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One Price Of Fatherhood: Low Testosterone

It turns out daddies are losing more than just sleep after a child arrives. New fathers also experience a sharp decline in levels of the male sex hormone testosterone.

At least that's what scientists have concluded from a long-term study of more than 600 men in the Philippines.

The scientists found that single men who started out with relatively high testosterone levels were more likely than other men to become fathers. But once a baby arrived, testosterone levels plummeted.

And fathers who reported spending at least three hours a day with their kids had even lower testosterone levels than other dads, the researchers reported in the Proceedings of the National Academy of Sciences.


The testosterone changes are similar to what's been found in other species in which fathers care for their young.

And this sort of hormonal adjustment makes sense, from an evolutionary perspective, the researchers say. After all, research suggests that high testosterone tends to make males more aggressive, more selfish, and more likely to take risks.

So it appears humans have evolved a system for regulating male testosterone that is "reponsive to committed parenting," the authors conclude.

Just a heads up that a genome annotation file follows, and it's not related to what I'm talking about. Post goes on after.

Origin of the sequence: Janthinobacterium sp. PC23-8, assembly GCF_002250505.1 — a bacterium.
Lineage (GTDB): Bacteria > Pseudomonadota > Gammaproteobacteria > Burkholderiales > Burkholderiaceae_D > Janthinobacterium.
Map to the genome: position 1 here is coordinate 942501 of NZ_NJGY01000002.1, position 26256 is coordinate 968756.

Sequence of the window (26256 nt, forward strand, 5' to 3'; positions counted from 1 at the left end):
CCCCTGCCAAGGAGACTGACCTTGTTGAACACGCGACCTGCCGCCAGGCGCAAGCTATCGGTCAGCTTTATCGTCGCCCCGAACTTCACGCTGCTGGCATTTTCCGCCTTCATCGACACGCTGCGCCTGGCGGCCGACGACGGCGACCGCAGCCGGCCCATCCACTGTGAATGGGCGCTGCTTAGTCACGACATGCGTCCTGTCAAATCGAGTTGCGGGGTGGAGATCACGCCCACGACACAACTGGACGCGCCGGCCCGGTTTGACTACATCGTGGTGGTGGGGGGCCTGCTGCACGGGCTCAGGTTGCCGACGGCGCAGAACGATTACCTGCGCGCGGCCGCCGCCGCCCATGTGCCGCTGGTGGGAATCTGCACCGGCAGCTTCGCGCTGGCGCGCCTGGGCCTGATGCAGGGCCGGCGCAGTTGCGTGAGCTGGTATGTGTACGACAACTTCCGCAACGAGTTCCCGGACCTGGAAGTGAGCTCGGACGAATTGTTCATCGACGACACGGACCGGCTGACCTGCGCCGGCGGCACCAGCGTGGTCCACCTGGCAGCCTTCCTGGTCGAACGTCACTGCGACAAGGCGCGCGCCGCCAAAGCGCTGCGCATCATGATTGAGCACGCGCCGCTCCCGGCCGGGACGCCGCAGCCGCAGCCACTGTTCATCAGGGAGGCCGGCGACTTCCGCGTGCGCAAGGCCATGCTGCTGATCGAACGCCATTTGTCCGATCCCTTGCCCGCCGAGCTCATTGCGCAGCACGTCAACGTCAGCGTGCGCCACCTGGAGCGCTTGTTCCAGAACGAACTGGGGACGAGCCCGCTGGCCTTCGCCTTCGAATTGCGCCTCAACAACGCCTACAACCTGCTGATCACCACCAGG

"Humans give birth to incredibly dependent infants," Northwestern University anthropologist Lee Gettler, a co-author of the study, told the New York Times. "Historically, the idea that men were out clubbing large animals and women were staying behind with babies has been largely discredited. The only way mothers could have highly needy offspring every couple of years is if they were getting help."

And one other thing that can reduce dad's testerone: mom's tears. Israeli researchers reported earlier this year on studies that showed testosterone levels went down and brain areas involved in sexual arousal were quiet after men sniffed a woman's tears. When men sniffed sniffed salty water that had been dribbled down a woman's cheek, there was no effect.

Copyright 2011 National Public Radio. To see more, visit http://www.npr.org/.

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